Since Broadway and the major non-profits aren’t producing Neil LaBute this season, it’s appropriate that someone has taken up the body-image problem. In the village of Affreakah-Amirrorikah, a teenager named Akim (Nike Uche Kadri) is the undisputed beauty, which turns her into the natural rival of the stout Kaya (Phumzile Sitole), the overly petite Adama (Mirirai Sithole), and the callipygous Massassi (Antoinette Crowe-Legacy), who loses her boyfriend, Kasim (Leland Fowler), to the aforementioned prettiest girl in town. Somehow, Akim’s being slightly taller than Kasim is not a “muhf–a,” making this place very different from any middle school in America — excuse me, Amirrorikah.

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The most fascinating aspect of “Muhf–a” is how Sampson misleads us into thinking the play is about one character, the pretty one, when it’s really about one of the other young women. That singular pleasure, however, can’t be savored until the evening is almost over.

Until then, you have to deal with confusing plot twists that turn Akim’s father (Jason Bowen) into the villain because he overprotects his daughter so she won’t end up with guys like Kasim.

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Leah C. Gardiner has directed the cast to scream their lines; louder is inherently funnier until it’s downright painful. The exception is Mirirai Sithole, who turns Adama’s every appearance into a charming, delightful respite from the noise around her, which includes Louisa Thompson’s set and Matt Frey’s lighting. The two designers have re-created a 1970’s discotheque on stage, and it’s presided over by a rhinestone-bedecked Chorus, if one person (Rotimi Agbabiaka) can be called a chorus, who narrates the play. The poster and program for “Muhf–a” depicts a young woman wearing bejeweled sunglasses, but it is the Chorus who wears them in the play.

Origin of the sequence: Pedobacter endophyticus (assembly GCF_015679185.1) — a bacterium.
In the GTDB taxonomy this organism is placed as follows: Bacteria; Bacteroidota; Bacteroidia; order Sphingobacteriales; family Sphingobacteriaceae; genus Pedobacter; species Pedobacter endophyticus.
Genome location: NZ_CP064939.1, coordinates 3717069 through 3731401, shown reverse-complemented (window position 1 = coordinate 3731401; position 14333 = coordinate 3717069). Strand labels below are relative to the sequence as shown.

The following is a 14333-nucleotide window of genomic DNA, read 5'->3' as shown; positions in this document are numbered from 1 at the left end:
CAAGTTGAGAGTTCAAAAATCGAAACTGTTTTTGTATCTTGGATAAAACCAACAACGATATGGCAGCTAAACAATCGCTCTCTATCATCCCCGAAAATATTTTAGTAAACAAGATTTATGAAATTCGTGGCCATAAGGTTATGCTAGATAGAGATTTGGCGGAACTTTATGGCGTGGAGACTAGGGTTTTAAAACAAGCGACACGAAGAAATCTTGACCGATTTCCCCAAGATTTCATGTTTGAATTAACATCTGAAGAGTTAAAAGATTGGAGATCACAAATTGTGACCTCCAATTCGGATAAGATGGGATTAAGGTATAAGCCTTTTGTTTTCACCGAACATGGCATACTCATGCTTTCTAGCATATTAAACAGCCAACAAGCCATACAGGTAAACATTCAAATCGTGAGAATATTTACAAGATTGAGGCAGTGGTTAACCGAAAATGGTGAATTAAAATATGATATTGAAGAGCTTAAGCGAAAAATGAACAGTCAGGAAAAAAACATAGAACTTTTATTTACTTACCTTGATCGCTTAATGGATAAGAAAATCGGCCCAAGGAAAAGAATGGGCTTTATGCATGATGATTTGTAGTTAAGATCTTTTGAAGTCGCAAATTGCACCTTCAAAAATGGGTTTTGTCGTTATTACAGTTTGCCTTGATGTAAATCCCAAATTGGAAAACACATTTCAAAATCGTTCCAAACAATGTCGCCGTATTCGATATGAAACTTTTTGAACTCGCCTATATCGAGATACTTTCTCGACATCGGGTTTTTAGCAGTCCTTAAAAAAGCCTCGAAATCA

Dede Ayite’s costumes are kind of African — excuse me, Affreakahn — except for the Chorus, who is made up to look like a Joel Grey with bling from “Cabaret.” Maybe the Chorus should extend his duties of giving plot points (almost every plot point) to tell the young women how he manages to be so fabulous, beautiful, and happy with himself.

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Universal Pictures Makes Key Changes to Production Development Team

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Universal Pictures announced on Friday that it has upped veteran studio executive Erik Baiers to senior executive vice president of production development.

The promotion, announced by Universal president Peter Cramer, is part of a number of key moves in the studio’s production development group made on Friday.

In addition to Baiers, Jay Polidoro and Sara Scott were promoted to senior vice presidents of production development and Lexi Barta was promoted to director of development. Baiers, Polidoro, Scott and Barta will all report to Cramer at the top.

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“These promotions reflect Erik, Sara, Jay, and Lexi’s invaluable contributions to Universal Pictures over many collective years of experience,” Cramer said in a statement. “They have been key members of a strong creative group that consistently helps deliver a wide range of quality, successful films for global audiences, and we are thrilled to continue building the studio’s exciting future with them.”